Monday, January 12, 2015

What do we do all winter? Continued...

It is the new year already!  We are enjoying the winter with the slower pace.
Today we attended an all day meeting educating us about all the plant production product label updates.  The speakers share about research trials that have been done that show what products work best for weeds, disease, etc for the crops grown in the Willamette Valley.  We also learned about updates from the Oregon Department of Agriculture about what is coming down the line in the legislature and other government regulations about rules that will affect farmers.  Sometimes it gets pretty overwhelming all the regulations that farmers have to comply with.   I wish farmers and neighbors, and community in general could just work things out between themselves instead of having to have all these rules that come with so much paperwork.   I know I am just dreaming though because this is not a perfect world.

pruning more Lazaro pruning

We have 6 employees out pruning our blueberries.  It takes them about 3 months to prune all the blueberries which is nice for them so they can have year-round work.  Next they go prune the apples.   Every year we have to decide how aggressive to prune the blueberries.  If we prune really hard we will get fewer but bigger berries but if we prune too light, then we will have lots of really small berries which is not the best.   So we usually shoot for the middle ground.
When we start pruning a blueberry bush, the first thing we do is look at the base of the plant and see if there are any new growth whips that are too small to keep.  We cut them off at the ground.  Next we look to the middle of the bush.  It is important for blueberries to have light and air flow in the middle of the bush (plus makes it easier to pick later) so we take out any branches that cross through the middle horizontally or thin out any areas in the middle that are really compact with branches.   It is most efficient to identify if there are any whole stems/branches you can cut out first because you might as well not thin the top of the plant, then decide later, that you want to take out that whole stem and branch anyway.  Next we look to the top of the bush and thin that out.
before pruning Liberty
Before pruning (Liberty variety)
liberty before pruning 2014-2015
After pruning (Liberty plant)

bb pruning

The picture to above is of a branch that has not been pruned yet.  The very end of the branch needs pruned off because it is a brown dead branch anyway.  Then next we would have to decide how many shoots off the main branch we would take off.  Since these are Liberty blueberries and our goal this year is to grow our plants bigger, we would prune some of those side branches off.  Hopefully the plant will not have to share so much energy with producing all the small berries,  that some of the energy can go into plant growth. Also, the smaller the thickness of the side branch, the less size of fruit it will produce, so we take those off first.   Hopefully all this makes sense.  Hard to explain when I can't point exactly at things.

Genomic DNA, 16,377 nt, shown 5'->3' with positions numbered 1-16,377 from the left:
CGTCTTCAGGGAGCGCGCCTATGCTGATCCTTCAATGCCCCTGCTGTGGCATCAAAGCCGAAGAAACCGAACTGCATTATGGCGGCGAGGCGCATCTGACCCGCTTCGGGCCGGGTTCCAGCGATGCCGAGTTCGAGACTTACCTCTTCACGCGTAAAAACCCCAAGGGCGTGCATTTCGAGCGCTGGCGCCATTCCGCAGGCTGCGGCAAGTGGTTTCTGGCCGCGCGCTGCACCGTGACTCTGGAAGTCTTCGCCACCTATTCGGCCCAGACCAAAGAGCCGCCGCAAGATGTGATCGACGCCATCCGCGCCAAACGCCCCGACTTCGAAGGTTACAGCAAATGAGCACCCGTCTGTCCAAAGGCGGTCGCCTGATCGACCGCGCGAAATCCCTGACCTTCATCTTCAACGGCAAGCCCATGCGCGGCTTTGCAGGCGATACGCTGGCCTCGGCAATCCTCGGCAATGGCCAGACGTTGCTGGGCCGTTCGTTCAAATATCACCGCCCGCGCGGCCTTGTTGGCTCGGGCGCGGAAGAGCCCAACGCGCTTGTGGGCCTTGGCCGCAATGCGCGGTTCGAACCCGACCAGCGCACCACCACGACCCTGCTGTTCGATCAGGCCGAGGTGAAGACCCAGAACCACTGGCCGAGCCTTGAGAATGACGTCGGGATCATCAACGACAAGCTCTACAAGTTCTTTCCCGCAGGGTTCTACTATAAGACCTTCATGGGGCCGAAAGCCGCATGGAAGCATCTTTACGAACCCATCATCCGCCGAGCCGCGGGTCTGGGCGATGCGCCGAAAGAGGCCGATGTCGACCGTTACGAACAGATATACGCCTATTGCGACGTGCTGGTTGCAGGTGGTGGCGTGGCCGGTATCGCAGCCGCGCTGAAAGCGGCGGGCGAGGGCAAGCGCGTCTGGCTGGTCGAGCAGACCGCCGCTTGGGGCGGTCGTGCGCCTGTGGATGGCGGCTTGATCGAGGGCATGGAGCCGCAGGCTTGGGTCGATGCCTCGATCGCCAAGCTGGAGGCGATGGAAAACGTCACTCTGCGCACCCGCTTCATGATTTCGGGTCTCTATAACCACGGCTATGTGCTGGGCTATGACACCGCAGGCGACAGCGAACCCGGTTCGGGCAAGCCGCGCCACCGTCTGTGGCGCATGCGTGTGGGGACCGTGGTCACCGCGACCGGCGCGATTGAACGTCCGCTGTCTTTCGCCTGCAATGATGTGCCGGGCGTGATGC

liberty blueberries

It also depends on how hard you prune by what variety of blueberry you have.  We have 3 different varieties and each is different.  In our Dukes, that are finicky to grow, if we get any new growth from the bottom we are lucky, so we DO NOT cut it off because it is precious.  But in a Liberty blueberry field, we have tons of new shoots (growth) coming from the bottom so we will be more aggressive and take quite a bit off.
We also had our blueberry fields limed recently.  If you were to see the fields, you would have thought it snowed!  I don't know if you have ever driven by some open dirt fields and they are covered in white and you wonder what it is.  They have been limed too.  Lime is a naturally occurring product that farmers apply to keep their fields at a pH that is best for their specific crops.  Blueberries are very picky about what pH the soil needs to be at in order to grow well.
We usually apply lime if we change the  crop we grow on our land.  For instance, when we are growing grass seed, those fields usually stay in at least 3 years so for 3 years we don't have a chance to apply lime.  So the year that grass field is taken out, we would apply lime that year because we have the chance to incorporate it into the soil.

blueberry lime

Between educational meetings, checking on the blueberry pruning, and making decisions for the coming season, we also like to do some organizing around the farm in the winter.  This year we are focusing on our storage areas.  With farming, there are so many diverse things we do and we have extra parts or leftover supplies from everything.  We are always trying to figure out ways to organize it well, or what things can we get rid of or will need in the future.  And what things we should get rid of or keep is always debatable between the generations :)